Will my child have to be tested before she goes to school on Opening Day?
It depends on the school because each private school determines its protocols. Generally, schools seem to be requiring a negative result on a polymerize chain reaction (PCR) test before school opens. Given all the news reports we have seen about how long it takes to get test results, i.e., 7 to 14 days, I recommend scheduling the test well in advance. Ask your school for guidance, and plan accordingly.
Will we be able to arrive at school to drop her off whenever we want?
Probably not. Most schools will set up a schedule of drop off times and drop off points in order to prevent crowding. Be prepared for that.
Will the school take everybody's temperature daily?
Most schools seem to be planning to take temperatures daily. How they do that depends on the school and its financial resources. Taking individual temperatures involves a certain amount of risk. That's why some schools have installed risk-free body temperature measurement systems.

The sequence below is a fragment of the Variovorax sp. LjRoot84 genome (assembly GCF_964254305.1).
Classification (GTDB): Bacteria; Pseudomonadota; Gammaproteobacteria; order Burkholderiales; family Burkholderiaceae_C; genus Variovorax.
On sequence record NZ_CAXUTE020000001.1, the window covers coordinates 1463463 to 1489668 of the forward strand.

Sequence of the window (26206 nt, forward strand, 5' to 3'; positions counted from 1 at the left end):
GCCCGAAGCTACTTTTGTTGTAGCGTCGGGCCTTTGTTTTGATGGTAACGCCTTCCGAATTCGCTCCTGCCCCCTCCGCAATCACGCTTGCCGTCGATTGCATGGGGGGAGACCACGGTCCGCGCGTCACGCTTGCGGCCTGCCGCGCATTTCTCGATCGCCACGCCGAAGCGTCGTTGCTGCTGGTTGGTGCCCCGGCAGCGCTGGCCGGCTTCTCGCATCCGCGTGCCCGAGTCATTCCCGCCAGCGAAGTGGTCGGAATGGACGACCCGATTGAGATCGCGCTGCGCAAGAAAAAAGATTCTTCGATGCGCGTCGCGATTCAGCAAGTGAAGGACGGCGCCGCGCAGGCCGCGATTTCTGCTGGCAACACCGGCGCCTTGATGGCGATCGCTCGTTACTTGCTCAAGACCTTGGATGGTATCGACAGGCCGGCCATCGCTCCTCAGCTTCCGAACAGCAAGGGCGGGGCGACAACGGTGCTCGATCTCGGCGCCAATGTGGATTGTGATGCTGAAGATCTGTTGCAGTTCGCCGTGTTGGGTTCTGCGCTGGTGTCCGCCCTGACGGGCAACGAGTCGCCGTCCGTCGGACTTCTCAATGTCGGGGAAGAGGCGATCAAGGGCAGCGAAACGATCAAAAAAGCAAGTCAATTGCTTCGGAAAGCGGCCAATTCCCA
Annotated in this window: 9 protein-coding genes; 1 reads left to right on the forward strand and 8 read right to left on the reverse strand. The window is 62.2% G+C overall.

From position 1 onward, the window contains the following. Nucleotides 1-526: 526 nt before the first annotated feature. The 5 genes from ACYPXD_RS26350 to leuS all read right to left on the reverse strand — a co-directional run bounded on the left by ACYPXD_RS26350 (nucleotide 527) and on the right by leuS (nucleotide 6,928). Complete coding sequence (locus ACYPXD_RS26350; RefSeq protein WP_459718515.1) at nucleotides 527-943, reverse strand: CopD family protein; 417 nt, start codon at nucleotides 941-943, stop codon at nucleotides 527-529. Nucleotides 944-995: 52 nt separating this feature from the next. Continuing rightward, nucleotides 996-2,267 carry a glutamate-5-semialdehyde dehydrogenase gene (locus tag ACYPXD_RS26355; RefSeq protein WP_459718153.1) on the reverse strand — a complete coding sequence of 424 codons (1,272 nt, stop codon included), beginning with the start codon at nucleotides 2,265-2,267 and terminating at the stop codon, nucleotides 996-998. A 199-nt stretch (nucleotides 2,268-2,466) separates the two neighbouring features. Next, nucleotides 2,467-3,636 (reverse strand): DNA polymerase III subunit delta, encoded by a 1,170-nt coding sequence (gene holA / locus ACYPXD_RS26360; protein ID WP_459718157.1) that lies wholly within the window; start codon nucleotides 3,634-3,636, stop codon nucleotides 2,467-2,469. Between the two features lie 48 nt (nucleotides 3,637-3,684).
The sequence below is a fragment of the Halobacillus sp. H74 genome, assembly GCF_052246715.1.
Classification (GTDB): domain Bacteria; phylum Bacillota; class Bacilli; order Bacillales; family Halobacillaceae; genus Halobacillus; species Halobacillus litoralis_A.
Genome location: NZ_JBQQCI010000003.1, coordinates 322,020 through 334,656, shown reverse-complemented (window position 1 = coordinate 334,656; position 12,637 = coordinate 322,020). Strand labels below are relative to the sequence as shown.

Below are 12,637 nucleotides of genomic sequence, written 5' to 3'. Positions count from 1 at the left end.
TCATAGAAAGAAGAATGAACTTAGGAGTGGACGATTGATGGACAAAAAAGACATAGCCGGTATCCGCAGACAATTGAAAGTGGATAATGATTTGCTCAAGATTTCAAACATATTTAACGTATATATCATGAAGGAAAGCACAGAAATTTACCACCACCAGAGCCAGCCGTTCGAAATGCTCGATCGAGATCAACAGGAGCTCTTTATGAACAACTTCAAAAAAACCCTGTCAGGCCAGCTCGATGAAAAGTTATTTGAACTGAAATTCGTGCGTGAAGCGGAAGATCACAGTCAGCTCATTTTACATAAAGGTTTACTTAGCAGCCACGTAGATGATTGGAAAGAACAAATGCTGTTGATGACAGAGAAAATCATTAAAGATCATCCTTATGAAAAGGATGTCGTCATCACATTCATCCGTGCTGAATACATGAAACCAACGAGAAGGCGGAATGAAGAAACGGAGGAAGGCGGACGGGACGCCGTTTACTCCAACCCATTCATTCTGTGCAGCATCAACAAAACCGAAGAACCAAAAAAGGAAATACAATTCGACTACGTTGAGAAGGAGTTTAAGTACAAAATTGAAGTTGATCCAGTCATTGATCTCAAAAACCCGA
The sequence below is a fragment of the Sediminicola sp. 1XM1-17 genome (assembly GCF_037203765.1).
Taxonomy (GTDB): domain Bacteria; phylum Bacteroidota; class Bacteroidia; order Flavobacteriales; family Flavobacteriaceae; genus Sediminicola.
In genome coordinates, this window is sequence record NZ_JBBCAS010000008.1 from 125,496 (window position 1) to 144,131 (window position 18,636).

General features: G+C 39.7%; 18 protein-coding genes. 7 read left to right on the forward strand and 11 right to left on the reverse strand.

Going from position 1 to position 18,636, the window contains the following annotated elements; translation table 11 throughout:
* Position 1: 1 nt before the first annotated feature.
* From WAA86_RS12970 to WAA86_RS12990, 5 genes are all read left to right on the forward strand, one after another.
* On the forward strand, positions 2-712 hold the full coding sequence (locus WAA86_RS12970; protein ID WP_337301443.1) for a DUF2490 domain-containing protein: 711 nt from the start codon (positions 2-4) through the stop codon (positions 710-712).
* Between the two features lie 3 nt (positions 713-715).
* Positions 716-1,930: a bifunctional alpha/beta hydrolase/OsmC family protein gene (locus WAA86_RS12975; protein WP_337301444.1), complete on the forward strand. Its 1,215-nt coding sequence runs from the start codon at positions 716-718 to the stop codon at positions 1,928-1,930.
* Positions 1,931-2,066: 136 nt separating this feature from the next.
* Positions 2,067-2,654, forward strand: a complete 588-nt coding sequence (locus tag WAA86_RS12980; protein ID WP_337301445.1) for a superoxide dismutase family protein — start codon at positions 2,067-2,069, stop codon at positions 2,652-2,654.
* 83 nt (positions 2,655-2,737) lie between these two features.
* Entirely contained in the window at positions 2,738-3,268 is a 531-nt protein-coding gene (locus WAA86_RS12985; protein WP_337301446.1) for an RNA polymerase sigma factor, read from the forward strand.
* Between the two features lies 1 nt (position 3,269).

What happens if my child gets sick at school?
In most cases, the school will isolate her. You will be required to pick her up as soon as possible, in any case, within 24 hours. If you live more than a three-hour drive away from the school, you will have to nominate a friend or relative who lives closer to the school, who can come quickly to pick up your sick child. The school will recommend the next steps depending on the situation. That will likely include testing for the virus.
What do I do if my child tests positive and must quarantine for 14 days?
You will keep her home from school and carefully monitor the situation, always following your health professional's instructions. She must isolate even if she is asymptomatic. Be prepared to assist the school with any contact tracing requirements it might have. The school will indicate when she can return to school.